other than for the category referred to as social, domestic and pleasure,
employers occasionally apply the medical standards for Group II vehicles.
In about a third of the local authority taxi licensing offices in the UK,
for example, the Group II medical standard is applied to taxi drivers on
insulin – i.e. they are automatically banned from driving for hire and reward.
The appeal cases I have been involved with have concerned drivers of these
Hackney cabs, ambulances, police cars and Port Authority vehicles. Despite
these not being Group II vehicles by size or passenger capacity, the employers
have applied the diabetes medical standard for their employees using insulin,
because the alternative would be a medical assessment.
Even when these additional tests are in place, such as the Police Service’s
advanced driver training and the Fire and Ambulance Services’ internal tests,
the vehicles used for response driving are not fitted with tachographs, which
is a European safety requirement for Group II vehicles. So, as well as having a
poor medical history, our friend ‘David’ has no limitations placed on his hours
of work. Again, my assumption is that it costs money to fit and monitor
tachographs, so they are avoided.
Exemptions from the Road Traffic Act that allow emergency service response
drivers to exceed the speed limit and to treat red traffic lights as a give way
sign clearly need to be balanced by employing drivers who are safe.
But, under these somewhat less-than-scientific rules, a driver who uses the
maximum dose of sulphonylureas, whose diabetes remained undiagnosed for a
decade before discovery, whose father died of myocardial infarction at the age
of 38, smokes 30 cigarettes a day and has excessively high lipid levels, could
(under the rules) be considered more employable as a driver of certain
vehicles, than for example, Steve Redgrave, Gary Mabbutt or me.
Attempts to try to justify the disparity of rules between those drivers who
use insulin and those who do not are not backed up with any actuarial data from
the insurance companies. The assumption remains that using insulin equates with
unsafe driving. In fact, statistically, the opposite is the case. As a
42-year-old person with insulin-treated diabetes, I am substantially less
likely to cause an injurious road traffic accident than non-diabetic males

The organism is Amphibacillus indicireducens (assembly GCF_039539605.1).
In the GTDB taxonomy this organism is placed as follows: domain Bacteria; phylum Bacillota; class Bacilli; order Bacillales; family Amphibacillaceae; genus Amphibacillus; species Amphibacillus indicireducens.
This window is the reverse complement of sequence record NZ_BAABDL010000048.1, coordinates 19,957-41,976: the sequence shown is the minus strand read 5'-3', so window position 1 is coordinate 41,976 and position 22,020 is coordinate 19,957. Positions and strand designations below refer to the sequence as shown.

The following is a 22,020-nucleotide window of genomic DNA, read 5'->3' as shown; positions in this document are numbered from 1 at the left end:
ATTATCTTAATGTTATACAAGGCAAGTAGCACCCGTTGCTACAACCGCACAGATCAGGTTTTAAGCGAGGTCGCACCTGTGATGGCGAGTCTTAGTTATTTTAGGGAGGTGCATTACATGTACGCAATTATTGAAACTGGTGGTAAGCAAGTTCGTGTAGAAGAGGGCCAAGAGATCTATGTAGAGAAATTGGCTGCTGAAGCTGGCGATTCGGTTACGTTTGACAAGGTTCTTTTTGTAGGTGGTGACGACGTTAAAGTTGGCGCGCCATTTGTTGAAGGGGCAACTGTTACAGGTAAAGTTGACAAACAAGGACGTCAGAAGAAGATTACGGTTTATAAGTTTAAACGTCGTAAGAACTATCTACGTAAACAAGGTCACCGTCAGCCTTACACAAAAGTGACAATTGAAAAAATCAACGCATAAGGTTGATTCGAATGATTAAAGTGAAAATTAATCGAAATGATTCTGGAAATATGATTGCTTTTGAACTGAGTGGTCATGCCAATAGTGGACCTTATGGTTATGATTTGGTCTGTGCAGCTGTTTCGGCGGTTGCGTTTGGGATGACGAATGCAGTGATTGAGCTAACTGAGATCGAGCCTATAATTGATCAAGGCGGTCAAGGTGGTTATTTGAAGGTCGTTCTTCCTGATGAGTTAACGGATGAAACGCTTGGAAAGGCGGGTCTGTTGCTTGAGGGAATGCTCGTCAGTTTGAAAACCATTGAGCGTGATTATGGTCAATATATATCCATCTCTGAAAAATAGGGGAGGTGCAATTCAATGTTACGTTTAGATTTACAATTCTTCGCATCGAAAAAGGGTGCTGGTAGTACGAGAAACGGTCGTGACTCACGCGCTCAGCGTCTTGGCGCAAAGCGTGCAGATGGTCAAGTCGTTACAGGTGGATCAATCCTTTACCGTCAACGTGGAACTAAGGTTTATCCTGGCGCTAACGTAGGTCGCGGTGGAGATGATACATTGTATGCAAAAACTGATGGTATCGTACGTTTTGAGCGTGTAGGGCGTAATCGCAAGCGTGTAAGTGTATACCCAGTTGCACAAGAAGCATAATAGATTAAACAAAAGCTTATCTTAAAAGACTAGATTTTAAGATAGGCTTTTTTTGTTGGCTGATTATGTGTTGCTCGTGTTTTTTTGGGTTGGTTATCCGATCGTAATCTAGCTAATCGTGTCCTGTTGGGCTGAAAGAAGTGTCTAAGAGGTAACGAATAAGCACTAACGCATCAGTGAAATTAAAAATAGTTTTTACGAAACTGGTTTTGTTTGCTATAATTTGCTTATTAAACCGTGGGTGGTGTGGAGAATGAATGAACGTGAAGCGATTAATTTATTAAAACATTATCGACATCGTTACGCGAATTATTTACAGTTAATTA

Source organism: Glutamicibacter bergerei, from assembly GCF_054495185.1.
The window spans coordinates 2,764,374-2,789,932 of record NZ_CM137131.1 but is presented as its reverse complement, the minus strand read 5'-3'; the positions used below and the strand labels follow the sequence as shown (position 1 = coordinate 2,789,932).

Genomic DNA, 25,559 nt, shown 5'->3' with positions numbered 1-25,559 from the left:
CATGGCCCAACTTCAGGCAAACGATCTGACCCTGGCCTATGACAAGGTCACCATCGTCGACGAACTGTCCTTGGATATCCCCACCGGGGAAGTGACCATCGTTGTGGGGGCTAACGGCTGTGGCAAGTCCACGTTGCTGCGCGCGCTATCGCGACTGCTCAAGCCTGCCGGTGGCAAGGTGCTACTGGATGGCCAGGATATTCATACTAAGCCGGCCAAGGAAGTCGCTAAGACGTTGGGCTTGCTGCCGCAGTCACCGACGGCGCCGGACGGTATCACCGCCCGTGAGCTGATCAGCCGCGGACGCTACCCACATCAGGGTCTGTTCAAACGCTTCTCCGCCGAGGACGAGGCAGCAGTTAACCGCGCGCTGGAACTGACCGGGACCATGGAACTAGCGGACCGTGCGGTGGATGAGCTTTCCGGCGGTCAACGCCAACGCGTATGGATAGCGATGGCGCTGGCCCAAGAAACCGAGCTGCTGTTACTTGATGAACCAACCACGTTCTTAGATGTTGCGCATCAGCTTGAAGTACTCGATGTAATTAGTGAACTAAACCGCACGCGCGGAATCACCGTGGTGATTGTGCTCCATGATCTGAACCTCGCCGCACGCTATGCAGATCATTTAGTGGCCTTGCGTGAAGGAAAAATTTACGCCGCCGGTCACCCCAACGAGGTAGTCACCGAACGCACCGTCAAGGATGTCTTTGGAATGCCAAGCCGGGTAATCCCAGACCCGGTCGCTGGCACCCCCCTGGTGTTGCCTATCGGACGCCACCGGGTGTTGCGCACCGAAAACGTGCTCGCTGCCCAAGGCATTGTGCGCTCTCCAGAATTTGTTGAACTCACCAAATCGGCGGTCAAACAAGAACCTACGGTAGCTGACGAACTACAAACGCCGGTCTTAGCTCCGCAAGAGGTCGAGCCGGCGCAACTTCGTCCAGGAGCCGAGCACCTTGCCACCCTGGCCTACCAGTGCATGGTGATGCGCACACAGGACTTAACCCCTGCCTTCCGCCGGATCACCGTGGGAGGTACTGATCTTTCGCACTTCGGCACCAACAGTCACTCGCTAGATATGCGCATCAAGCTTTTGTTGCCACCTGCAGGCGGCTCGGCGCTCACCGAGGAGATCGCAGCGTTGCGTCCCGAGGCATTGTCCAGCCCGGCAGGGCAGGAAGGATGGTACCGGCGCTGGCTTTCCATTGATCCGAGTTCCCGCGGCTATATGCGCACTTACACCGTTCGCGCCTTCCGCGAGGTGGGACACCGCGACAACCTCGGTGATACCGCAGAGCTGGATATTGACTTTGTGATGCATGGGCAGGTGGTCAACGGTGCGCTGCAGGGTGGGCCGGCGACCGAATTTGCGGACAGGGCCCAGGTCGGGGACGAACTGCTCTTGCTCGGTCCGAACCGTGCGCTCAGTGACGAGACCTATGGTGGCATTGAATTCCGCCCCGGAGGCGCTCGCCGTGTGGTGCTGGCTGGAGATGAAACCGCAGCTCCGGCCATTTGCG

under 25 years of age.
While insurance premiums are significantly higher for this group of young
men, they are not subjected to any blanket bans in the name of road safety as
such a draconian action would apparently contravene their civil liberties.
But when any of us is diagnosed with this manageable condition, we are
automatically deprived of the civil liberties that a less-safe group of people
can take for granted. I refuse to allow such stereotyping dogma to continue
Lack of clear answers
In researching the legal position on Group II vehicles for this article, I
contacted the DVLA and numerous other government departments for a statement on
the status quo. Depending on what day of the week I telephoned and to whom I
spoke, the answers varied from call to call. Each time I attempted to get a
definitive response, I would be diverted from one government department to
another, each one stating in turn that it wasn’t their responsibility.
If the DVLA can’t even offer a simple response on the requirement of
tachographs, for instance, then what hope is there for an OH physician trying
to get a coherent policy statement from them?
The Department of Health has stated there are no blanket driving bans
against ambulance workers and paramedics3. The UK Fire Service applies the
right of individualised assessments for their employees with diabetes. I hasten
to add that these are the most stringent rules in existence and have been
endorsed by a number of authoritative bodies4.
The most disabling thing about my diabetes remains the attitude of others
towards it. Thankfully, OH physicians around the UK are becoming more focused
on the need to assess, rather than automatically discard employees.
Unless the rules are changed to outlaw automatically proscribed functions
for people with diabetes, then employees will be sacked for their honesty, or
will choose to conceal their diagnosis. The latter option, although frequently
chosen, does no favours for those of us who truly seek a safe set of rules to
Tim Hoy is a station officer and UK secretary, International Register of
Firefighters with Diabetes
1. Grandfather rights allow someone who has already been driving a certain
class of vehicle (before changes are made to the criteria) to continue doing
so. All new applicants for the licence, must pass the more stringent rules.
2. C1 = medium-sized vans 3.5 tonnes to 7.5 tonnes. D1 = minibuses between 9
and 17 seats.
3 Health Minister John Hutton (2002) Hansard 14 March 2002 column 1245W.
4 The Royal College of Physicians, WHO, Juvenile Diabetes Federation
(Europe) and Diabetes UK’s Professional Advisory Group. The Faculty of Occupational
Medicine (FOM) ratified a similar set of rules.